Day 1 of the conservatory build!

While we were both at work, the crew from KoolView was doing some hard work of their own!

  • The whole side of the house was taped off as a 'lead hazard zone'!  (good idea, to keep the neighborhood kids out of the area while they're working)
  • The lower portion of the siding was removed, revealing the sill beam and foundation.
  • The footings were located and installed

The footings are installed!The site was fenced off and the footings have been installed!

The south side construction zoneLower portion of siding has been removed to gain access to the sill beam.

Massive sill beam over a limestone foundationThe sill beam, circa 1901.  The corner joint is awesome!  The foundation underneath the beam is not so awesome!  It's quite deteriorated and mice have gotten in!  That will soon be taken care of though.

Detail shot of one of the footingsHere's one of the footings - these things are pretty cool!  It's an engineered concrete piece with 4 long steel tubes driven through it into the ground.  These are supposed to be more stable than your typical poured concrete footing, and can be installed much more quickly with little or no digging!

Detail shot of one of the footingsI picked up a 50lb bag of mortar from the hardware store and got to work!  I had this corner rebuilt in about 2 hours.  It looks pretty darn good for my first time with a trowel!


The footings are installed!
The south side construction zone
Massive sill beam over a limestone foundation
Detail shot of one of the footings
Foundation repaired with mortar

Planning our new conservatory

First version - door on the end, too smallUsing Google Sketchup, I started designing our new conservatory to get an idea of what we wanted to build.
The roof pitch started out way too shallow, and I thought we were restricted in size due to the little bumpout in the house.
I located the door on the end, but this is not very convenient.

Larger, but details not in place yetHere, I was playing with the new window locations (darker).  The conservatory door is in the final location and the size has been finalized, but the roof detail is missing.  I think it's modeled a little too tall, though.

Even larger - roof detail addedThe additional roof line has been added, but this projection is too far out.  We have a 20ft setback from the property line, and this would have been over the setback by around 5 feet.
We ended up applying for a 3ft variance and GOT IT!!  (somewhat miraculous)

Final, approved versionHere's the final size and shape of the conservatory, even showing the electrical box.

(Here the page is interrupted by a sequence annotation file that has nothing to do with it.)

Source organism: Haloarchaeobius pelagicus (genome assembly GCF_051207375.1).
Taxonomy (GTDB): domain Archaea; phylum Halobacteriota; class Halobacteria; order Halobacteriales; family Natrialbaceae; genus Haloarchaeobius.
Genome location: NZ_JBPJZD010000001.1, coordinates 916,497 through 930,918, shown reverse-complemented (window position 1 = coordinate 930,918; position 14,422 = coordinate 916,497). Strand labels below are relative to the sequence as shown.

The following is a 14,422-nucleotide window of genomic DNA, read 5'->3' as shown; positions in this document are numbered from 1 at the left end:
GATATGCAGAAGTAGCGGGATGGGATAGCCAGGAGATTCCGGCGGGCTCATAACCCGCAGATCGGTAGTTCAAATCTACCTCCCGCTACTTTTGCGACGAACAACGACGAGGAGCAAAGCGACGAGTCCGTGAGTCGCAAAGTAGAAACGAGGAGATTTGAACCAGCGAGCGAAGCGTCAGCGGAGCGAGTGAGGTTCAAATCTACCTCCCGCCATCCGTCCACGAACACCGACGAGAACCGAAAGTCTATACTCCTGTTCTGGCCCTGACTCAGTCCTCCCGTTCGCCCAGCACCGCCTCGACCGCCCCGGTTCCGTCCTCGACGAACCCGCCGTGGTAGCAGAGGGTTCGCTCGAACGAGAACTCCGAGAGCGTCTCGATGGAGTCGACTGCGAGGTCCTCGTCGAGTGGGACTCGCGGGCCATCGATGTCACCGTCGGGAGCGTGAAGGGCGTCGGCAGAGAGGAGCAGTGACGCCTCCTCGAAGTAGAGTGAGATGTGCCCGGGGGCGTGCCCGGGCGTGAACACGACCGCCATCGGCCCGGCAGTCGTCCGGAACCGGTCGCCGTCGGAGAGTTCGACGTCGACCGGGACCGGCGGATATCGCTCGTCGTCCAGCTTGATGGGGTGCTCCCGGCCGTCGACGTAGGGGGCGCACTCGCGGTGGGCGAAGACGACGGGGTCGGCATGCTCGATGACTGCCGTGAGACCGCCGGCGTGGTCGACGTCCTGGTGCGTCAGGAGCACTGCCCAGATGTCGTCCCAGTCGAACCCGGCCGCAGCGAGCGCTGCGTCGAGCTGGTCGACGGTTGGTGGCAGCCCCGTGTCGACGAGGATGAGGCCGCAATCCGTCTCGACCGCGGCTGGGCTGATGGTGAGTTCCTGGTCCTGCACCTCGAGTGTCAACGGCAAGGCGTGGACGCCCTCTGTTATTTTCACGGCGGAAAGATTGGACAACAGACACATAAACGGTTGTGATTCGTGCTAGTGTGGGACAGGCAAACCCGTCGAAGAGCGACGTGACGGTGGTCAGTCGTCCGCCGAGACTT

We ended up going with split transoms and kick panels, with casement windows.  We thought the double-length transoms and kicks looked pretty tacky, and the side-sliding windows that are standard have an odd-looking narrow middle frame.  We were going for an old-english look, with even-width framing from top to bottom.  I hope it looks as good as we planned!

French doors (similar to what we are putting in)Here are some french doors I found online that best approximate what we'd like for the conservatory.  We actually found some doors just like these at the Habitat for Humanity ReStore!


First version - door on the end, too small
Larger, but details not in place yet
Even larger - roof detail added
Final, approved version
French doors (similar to what we are putting in)

The upstairs bedroom window is turning into an interesting story.

We wanted a window kinda high up on the wall, so we could put the bed below it.  When the guys were installing it, they kept asking if we really wanted it that high up, and I kept assuring them that it was fine.  It was very close to the eave and gutter, but I don't really see that as an issue.  Old Victorian houses have some odd little 'quirks' like strangely placed windows, and I don't mind looking at the gutter.

So after they put the window in and fully flashed the exterior, Z came home and informed me that she couldn't see out the window!!  (she's 7 inches shorter than I).

So I humbly wrote an email to the remodeling folks, asking for a quote on moving the window down a few inches.  OOPS!

Anyway, the view from the new window is quite breathtaking!  We have never been able to see the side yard from the house before, and with such an incredible view, I think Z should be able to see it too!

Cutting the studs
Framing the opening
Window is in!
Tucked right up under the eave - quirky indeed!
What a view!  Cemetery across the street and side yard.
Now we can see our garden from our bedroom!

The back hallway was one of the most tragic bits of the house.  The entrance in the back is on the south side, yet the only window back there was the one in the door.

The stairway up to the second floor hasn't seen sunlight in over 110 years!

That's all changed now!!  The two new windows completely transform the space we had into something bright and cheery.

Before - a dark spot that collected junk!
Stripped back to the studs
Getting ready to cut the studs
Rough opening framed in and opened to the outside world!
There's a window in thar!
Mudroom window, all buttoned up!
This stairway was perpetually dark and nasty
You can see the sky!!
First sunlight to hit this wall since the roof went on 111 years ago!
You can see the trees!!
Can you spot the new window?

The new window in the bathroom really helps bring some light into an otherwise dark hole.

We always had to switch the light on in there, even during the day.  I've actually caught myself trying to switch the light off when leaving the room, then realizing I never even turned it on!

Hooray for natural light!!

Removed some framing to make a bit more space
Stripped wall to the studs
Framing in the rough opening
From the outside - a gaping hole in the wall!
Window set in the opening
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